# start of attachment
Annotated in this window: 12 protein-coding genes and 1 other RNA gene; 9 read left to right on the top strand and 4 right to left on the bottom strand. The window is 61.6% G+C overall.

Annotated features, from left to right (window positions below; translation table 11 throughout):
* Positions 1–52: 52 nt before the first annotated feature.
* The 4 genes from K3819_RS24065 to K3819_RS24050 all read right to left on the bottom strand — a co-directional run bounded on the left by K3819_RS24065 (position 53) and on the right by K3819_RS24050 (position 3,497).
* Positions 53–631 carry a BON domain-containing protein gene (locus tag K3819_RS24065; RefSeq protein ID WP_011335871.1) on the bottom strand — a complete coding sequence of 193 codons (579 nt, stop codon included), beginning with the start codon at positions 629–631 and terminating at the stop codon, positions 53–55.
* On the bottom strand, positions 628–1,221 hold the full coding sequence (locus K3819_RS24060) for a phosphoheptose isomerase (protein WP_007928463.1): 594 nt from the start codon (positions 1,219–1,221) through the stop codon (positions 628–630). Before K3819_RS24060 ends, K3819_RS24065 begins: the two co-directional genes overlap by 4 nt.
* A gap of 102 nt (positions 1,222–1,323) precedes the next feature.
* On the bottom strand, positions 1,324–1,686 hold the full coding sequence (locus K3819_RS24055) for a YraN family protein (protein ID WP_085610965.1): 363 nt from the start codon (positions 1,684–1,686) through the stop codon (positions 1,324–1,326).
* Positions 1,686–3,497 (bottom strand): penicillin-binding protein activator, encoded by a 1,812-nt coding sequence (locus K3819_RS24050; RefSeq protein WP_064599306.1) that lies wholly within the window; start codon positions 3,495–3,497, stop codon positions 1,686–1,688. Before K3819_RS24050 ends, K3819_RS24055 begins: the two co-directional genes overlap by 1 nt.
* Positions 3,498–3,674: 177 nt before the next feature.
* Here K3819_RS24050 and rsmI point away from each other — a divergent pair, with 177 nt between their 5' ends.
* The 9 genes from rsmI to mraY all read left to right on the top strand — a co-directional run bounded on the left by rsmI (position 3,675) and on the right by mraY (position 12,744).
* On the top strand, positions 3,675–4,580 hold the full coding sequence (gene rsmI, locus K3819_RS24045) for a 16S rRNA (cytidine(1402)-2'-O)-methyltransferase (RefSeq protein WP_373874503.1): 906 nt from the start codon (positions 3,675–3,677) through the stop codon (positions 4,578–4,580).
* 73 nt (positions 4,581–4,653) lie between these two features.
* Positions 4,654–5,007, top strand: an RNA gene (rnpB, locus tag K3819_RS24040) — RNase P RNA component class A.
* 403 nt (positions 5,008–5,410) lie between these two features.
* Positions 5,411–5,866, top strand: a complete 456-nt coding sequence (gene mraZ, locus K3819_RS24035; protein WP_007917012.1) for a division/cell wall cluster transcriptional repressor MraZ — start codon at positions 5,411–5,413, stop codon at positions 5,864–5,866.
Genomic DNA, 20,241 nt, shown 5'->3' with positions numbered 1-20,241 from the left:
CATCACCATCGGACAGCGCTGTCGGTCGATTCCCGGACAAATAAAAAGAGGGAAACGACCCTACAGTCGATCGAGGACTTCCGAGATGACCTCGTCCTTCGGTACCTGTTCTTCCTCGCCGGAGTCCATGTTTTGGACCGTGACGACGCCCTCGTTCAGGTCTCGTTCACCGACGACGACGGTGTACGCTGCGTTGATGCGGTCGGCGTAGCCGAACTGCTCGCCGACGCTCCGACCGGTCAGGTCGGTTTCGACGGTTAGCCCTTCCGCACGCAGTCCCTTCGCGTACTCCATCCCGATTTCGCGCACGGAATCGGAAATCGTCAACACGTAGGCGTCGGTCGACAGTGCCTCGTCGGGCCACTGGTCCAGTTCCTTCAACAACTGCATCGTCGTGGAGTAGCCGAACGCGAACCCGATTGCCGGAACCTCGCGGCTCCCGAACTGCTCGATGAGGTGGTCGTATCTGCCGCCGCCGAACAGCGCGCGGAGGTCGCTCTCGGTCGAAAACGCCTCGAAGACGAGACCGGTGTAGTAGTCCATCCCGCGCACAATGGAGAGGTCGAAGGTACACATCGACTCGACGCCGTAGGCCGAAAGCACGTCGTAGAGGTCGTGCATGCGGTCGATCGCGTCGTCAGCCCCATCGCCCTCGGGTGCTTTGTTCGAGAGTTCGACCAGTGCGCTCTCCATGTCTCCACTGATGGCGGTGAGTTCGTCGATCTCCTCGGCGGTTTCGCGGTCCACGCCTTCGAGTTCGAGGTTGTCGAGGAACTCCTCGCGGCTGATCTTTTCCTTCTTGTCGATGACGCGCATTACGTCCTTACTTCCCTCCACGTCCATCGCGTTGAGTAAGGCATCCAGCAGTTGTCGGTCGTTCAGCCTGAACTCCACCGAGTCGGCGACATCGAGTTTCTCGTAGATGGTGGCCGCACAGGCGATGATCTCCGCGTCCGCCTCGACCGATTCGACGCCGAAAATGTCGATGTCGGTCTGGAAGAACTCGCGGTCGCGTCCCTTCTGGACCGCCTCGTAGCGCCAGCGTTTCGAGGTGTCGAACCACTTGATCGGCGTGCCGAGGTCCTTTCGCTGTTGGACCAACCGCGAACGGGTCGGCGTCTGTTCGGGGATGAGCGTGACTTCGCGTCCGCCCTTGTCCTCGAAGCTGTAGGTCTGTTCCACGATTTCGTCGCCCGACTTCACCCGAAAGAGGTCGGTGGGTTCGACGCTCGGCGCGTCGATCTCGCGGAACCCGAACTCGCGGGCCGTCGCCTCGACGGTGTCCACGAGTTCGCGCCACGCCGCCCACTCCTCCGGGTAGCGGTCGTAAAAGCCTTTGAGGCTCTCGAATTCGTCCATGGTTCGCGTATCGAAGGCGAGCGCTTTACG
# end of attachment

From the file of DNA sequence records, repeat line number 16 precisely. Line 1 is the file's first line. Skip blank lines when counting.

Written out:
* 403 nt (positions 5,008–5,410) lie between these two features.